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Power and Politics in Photography

By Amal Surmawala

Fig. 1. “Nagar Brahmin Women,” William Johnson Photographs of Western India, Vol. 1. Costumes and Characters DeGolyer Library, SMU http://tinyurl.com/ofnuwnm

Two women stand at the centre of the photograph, their bodies draped in elaborate saris, tilted towards each other, though their eyes do not meet. Their eyes are fixated elsewhere, either at something in the distance or at the ground. They seem not to see the photographer. Behind them is a large tree that pulls the composition together, implicitly framing this capture of their posture, dress, and very being ‘natural’. The photograph’s framing seems to tell the viewer that this is an accurate, objective representation of what Nagar Brahmin women are like, as if the essential features of their being (i.e., their demure nature and expressions, their clothes, their environment) have all been captured. This is, in other words, the ‘reality’ of Nagar Brahmin women. This reality, however, is constructed by the unseen photographer behind the lens.

In September 2019, Ethiopian-American writer Maaza Mengiste released her Booker Prize-winning novel The Shadow King. The novel, a fascinating and complex exploration of gender, resistance, and belonging during the Second Italo-Ethiopian War, draws on intensive research conducted by Mengiste on archives dealing with the colonial period in East Africa. In an interview with the New York Times, Mengiste explains the ‘detective work’ she had to engage in to dig up old photographs, diaries, and journals by Italian soldiers to curate her own archive. She highlights the gaps in history, Fascist censorship of materials, and the need to decolonise the archives. She also spotlights the power of the camera.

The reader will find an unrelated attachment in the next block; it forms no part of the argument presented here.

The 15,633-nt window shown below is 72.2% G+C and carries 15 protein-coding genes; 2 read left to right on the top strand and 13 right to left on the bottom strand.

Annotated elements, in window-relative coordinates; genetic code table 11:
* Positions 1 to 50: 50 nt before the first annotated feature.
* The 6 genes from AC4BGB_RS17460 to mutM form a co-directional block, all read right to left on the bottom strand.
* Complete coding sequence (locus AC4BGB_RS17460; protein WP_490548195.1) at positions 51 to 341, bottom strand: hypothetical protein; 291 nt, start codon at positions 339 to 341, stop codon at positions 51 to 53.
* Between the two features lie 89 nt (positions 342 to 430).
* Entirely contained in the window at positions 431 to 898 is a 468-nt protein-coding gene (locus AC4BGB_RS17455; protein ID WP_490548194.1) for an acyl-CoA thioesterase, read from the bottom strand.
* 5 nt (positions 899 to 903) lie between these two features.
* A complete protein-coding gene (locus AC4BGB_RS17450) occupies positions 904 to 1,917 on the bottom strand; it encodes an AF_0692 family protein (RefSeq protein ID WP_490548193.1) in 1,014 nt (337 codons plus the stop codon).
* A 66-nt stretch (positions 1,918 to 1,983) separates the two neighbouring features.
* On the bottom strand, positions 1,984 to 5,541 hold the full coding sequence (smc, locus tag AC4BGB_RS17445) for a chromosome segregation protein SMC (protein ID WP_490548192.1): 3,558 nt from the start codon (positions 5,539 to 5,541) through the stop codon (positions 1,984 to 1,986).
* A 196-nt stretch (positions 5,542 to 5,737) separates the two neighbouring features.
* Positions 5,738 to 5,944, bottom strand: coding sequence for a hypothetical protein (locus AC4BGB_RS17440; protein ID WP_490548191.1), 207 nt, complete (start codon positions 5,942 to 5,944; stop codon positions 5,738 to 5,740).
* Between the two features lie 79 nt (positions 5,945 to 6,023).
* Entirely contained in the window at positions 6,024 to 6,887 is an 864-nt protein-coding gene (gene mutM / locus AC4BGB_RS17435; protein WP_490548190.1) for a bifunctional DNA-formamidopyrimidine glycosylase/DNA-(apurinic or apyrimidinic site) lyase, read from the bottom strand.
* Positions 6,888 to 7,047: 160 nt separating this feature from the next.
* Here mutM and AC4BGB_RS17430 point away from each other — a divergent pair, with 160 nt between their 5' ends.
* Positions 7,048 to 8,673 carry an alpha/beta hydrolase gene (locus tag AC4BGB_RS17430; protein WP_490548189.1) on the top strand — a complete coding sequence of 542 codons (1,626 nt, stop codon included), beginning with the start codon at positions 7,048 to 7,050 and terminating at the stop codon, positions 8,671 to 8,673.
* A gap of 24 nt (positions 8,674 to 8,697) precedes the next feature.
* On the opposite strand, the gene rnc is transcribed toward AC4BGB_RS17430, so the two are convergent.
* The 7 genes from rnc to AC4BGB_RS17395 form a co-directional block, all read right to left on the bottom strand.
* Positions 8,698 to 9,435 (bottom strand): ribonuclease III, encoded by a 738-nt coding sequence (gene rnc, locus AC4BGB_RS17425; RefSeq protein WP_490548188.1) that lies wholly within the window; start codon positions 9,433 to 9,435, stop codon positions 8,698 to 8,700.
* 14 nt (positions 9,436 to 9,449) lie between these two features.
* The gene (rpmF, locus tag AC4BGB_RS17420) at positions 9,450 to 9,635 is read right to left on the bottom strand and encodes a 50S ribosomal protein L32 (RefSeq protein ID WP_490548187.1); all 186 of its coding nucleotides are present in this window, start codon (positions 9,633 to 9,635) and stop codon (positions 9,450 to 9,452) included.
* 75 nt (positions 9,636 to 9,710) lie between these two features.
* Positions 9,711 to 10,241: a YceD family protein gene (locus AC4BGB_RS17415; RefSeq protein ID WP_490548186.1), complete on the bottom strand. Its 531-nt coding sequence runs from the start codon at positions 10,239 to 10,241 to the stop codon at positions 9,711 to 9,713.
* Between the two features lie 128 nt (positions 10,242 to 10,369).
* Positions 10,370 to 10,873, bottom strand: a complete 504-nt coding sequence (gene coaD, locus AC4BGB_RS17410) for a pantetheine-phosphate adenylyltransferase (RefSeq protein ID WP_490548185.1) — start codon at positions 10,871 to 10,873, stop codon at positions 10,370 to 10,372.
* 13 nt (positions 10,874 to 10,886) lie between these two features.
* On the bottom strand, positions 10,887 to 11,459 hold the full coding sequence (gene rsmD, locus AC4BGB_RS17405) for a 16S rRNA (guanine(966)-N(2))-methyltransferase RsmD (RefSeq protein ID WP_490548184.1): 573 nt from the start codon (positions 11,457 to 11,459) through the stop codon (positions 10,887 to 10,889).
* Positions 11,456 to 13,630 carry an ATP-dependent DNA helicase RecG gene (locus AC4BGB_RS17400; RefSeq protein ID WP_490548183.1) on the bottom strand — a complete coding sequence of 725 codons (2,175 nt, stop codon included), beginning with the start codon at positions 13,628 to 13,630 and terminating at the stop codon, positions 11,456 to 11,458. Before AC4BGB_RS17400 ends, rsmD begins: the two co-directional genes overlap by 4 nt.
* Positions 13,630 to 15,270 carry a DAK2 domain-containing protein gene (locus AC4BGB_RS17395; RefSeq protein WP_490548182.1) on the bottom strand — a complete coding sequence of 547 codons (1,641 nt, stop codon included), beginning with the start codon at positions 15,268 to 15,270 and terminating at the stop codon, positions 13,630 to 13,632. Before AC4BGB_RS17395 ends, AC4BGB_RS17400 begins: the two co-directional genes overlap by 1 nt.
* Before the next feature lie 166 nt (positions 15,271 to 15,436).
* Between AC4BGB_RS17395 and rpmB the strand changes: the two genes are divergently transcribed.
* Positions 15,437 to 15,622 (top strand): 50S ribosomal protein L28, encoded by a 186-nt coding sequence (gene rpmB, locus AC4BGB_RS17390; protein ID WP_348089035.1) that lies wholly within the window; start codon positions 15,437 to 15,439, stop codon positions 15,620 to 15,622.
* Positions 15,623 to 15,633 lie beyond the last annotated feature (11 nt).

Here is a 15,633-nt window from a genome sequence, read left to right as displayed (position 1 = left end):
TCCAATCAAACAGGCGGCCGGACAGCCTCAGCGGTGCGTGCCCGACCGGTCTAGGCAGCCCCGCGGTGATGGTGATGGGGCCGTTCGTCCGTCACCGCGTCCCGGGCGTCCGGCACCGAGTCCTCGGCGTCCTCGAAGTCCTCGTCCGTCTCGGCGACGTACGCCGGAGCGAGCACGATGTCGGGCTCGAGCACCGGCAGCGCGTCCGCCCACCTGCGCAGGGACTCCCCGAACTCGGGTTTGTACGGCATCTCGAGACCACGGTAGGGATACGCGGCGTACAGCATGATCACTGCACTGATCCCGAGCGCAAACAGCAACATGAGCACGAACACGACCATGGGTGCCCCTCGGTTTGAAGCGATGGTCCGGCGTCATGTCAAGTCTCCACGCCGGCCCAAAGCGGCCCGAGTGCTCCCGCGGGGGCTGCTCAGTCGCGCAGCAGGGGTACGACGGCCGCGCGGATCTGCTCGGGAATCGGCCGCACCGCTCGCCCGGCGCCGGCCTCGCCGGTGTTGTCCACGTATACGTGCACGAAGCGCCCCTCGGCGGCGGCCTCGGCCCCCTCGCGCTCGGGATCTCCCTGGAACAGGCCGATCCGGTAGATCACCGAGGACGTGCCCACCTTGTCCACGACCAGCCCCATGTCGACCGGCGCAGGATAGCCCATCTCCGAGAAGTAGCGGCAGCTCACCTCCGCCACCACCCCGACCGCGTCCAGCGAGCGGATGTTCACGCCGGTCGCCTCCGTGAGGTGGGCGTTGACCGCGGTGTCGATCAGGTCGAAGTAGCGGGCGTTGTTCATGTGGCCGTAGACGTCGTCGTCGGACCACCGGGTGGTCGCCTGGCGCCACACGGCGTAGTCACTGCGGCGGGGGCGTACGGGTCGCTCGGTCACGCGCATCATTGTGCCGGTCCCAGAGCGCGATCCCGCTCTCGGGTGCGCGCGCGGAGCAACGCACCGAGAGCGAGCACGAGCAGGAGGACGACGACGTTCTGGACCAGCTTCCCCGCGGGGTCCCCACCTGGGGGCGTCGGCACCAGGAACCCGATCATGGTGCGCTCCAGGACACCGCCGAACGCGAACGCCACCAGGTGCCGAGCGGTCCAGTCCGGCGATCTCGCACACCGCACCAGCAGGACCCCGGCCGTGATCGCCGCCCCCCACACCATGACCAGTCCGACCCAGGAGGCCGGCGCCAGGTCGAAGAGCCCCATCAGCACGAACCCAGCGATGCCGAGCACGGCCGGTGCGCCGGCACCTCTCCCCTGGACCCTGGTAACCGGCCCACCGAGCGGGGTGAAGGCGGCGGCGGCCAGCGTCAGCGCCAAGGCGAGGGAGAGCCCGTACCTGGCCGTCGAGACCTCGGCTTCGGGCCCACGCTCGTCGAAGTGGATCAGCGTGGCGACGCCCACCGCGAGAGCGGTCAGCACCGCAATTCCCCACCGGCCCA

“[In] Italy’s wars to subjugate human beings” — says Mengiste in the article — “to enact violence upon them — the camera came first, and the photographs developed a narrative of those groups of people that would justify violence.”

The idea that photography is a powerful tool for developing narratives is well-documented, especially in the context of colonialism. Academic Hannah Mabry in her essay “Photography, Colonialism, and Racism,” explains how photographs were used to legitimise colonial claims to empire by portraying Africa as “savagery, death, and disease” (a depiction that persists today) in contrast to the more civilised world of Europe. This rhetoric allowed colonizers to justify their conquering of the continent as a ‘civilising mission’ that was necessary to bring ‘light’ (often represented through white people standing next to Africans in photographs) to ‘dark’ and savage Africa.

Photographs, particularly in sequences or collections, hold a special kind of power: they allow us to develop narratives. They allow us to explain, justify and categorize. Reading Mengiste’s interview made me think about which narratives the photographs of colonial India facilitate (given the fact that I’m Pakistani) and, with a little digging, I stumbled upon William Johnson’s Photographs of Western India (where I found Fig. 1).